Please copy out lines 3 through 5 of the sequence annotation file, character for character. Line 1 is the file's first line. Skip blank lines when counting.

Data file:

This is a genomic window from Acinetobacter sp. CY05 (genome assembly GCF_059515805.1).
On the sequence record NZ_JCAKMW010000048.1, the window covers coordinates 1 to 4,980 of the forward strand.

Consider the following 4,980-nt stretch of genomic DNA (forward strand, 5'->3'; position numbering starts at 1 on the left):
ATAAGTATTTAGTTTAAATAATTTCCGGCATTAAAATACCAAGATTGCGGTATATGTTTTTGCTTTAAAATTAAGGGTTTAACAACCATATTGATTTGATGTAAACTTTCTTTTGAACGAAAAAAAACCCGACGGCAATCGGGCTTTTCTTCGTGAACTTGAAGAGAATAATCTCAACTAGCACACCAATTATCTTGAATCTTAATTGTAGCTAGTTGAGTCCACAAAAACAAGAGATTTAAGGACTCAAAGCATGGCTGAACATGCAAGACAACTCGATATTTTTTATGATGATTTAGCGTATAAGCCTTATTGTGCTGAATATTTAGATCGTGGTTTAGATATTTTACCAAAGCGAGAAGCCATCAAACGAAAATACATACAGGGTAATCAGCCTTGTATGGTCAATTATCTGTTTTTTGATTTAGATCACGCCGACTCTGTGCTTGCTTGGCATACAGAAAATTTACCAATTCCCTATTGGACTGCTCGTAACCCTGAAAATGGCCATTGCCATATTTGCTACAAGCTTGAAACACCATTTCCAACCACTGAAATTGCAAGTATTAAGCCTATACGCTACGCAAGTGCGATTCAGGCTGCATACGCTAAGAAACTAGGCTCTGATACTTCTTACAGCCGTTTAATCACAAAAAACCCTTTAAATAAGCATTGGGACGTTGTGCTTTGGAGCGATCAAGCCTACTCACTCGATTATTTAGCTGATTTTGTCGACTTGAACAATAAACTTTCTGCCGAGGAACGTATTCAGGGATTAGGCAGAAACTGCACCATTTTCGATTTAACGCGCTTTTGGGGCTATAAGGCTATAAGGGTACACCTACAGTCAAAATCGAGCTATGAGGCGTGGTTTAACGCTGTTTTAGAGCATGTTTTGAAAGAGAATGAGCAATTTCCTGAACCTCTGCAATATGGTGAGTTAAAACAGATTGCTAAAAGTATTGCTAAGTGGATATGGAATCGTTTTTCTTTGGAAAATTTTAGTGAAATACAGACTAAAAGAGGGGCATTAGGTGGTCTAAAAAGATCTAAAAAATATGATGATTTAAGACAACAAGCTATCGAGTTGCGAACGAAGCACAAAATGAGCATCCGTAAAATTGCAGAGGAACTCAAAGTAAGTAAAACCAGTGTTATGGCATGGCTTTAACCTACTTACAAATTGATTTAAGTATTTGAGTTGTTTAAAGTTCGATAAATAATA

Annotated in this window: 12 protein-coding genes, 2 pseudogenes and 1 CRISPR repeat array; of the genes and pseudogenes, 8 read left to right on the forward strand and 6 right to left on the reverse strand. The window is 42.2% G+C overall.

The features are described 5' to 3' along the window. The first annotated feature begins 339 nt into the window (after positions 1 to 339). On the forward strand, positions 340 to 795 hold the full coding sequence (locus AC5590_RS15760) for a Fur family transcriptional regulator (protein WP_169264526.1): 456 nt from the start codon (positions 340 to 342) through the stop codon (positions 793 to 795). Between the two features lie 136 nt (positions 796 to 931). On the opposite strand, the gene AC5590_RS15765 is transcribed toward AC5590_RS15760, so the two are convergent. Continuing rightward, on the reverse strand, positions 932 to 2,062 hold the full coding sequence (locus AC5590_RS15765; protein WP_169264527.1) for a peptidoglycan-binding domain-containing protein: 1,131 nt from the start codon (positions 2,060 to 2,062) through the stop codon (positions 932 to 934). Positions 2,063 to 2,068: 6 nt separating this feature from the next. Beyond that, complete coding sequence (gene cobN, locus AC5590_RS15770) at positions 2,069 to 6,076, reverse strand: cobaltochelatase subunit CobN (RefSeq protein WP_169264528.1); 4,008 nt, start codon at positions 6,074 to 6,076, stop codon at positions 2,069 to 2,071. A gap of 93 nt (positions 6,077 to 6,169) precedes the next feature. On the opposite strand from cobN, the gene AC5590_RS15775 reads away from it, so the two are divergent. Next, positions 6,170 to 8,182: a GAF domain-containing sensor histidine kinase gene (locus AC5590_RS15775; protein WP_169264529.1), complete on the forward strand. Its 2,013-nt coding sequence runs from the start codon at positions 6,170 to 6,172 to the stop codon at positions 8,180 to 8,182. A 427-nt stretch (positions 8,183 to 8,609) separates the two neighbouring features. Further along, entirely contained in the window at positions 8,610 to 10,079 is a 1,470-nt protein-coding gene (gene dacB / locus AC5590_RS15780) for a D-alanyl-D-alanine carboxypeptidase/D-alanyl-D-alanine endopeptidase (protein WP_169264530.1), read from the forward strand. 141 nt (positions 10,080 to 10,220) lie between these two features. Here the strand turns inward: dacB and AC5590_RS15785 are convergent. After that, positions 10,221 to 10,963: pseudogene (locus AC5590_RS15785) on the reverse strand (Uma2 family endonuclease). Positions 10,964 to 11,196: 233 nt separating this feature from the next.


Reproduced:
Consider the following 4,980-nt stretch of genomic DNA (forward strand, 5'->3'; position numbering starts at 1 on the left):
ATAAGTATTTAGTTTAAATAATTTCCGGCATTAAAATACCAAGATTGCGGTATATGTTTTTGCTTTAAAATTAAGGGTTTAACAACCATATTGATTTGATGTAAACTTTCTTTTGAACGAAAAAAAACCCGACGGCAATCGGGCTTTTCTTCGTGAACTTGAAGAGAATAATCTCAACTAGCACACCAATTATCTTGAATCTTAATTGTAGCTAGTTGAGTCCACAAAAACAAGAGATTTAAGGACTCAAAGCATGGCTGAACATGCAAGACAACTCGATATTTTTTATGATGATTTAGCGTATAAGCCTTATTGTGCTGAATATTTAGATCGTGGTTTAGATATTTTACCAAAGCGAGAAGCCATCAAACGAAAATACATACAGGGTAATCAGCCTTGTATGGTCAATTATCTGTTTTTTGATTTAGATCACGCCGACTCTGTGCTTGCTTGGCATACAGAAAATTTACCAATTCCCTATTGGACTGCTCGTAACCCTGAAAATGGCCATTGCCATATTTGCTACAAGCTTGAAACACCATTTCCAACCACTGAAATTGCAAGTATTAAGCCTATACGCTACGCAAGTGCGATTCAGGCTGCATACGCTAAGAAACTAGGCTCTGATACTTCTTACAGCCGTTTAATCACAAAAAACCCTTTAAATAAGCATTGGGACGTTGTGCTTTGGAGCGATCAAGCCTACTCACTCGATTATTTAGCTGATTTTGTCGACTTGAACAATAAACTTTCTGCCGAGGAACGTATTCAGGGATTAGGCAGAAACTGCACCATTTTCGATTTAACGCGCTTTTGGGGCTATAAGGCTATAAGGGTACACCTACAGTCAAAATCGAGCTATGAGGCGTGGTTTAACGCTGTTTTAGAGCATGTTTTGAAAGAGAATGAGCAATTTCCTGAACCTCTGCAATATGGTGAGTTAAAACAGATTGCTAAAAGTATTGCTAAGTGGATATGGAATCGTTTTTCTTTGGAAAATTTTAGTGAAATACAGACTAAAAGAGGGGCATTAGGTGGTCTAAAAAGATCTAAAAAATATGATGATTTAAGACAACAAGCTATCGAGTTGCGAACGAAGCACAAAATGAGCATCCGTAAAATTGCAGAGGAACTCAAAGTAAGTAAAACCAGTGTTATGGCATGGCTTTAACCTACTTACAAATTGATTTAAGTATTTGAGTTGTTTAAAGTTCGATAAATAATA

Annotated in this window: 12 protein-coding genes, 2 pseudogenes and 1 CRISPR repeat array; of the genes and pseudogenes, 8 read left to right on the forward strand and 6 right to left on the reverse strand. The window is 42.2% G+C overall.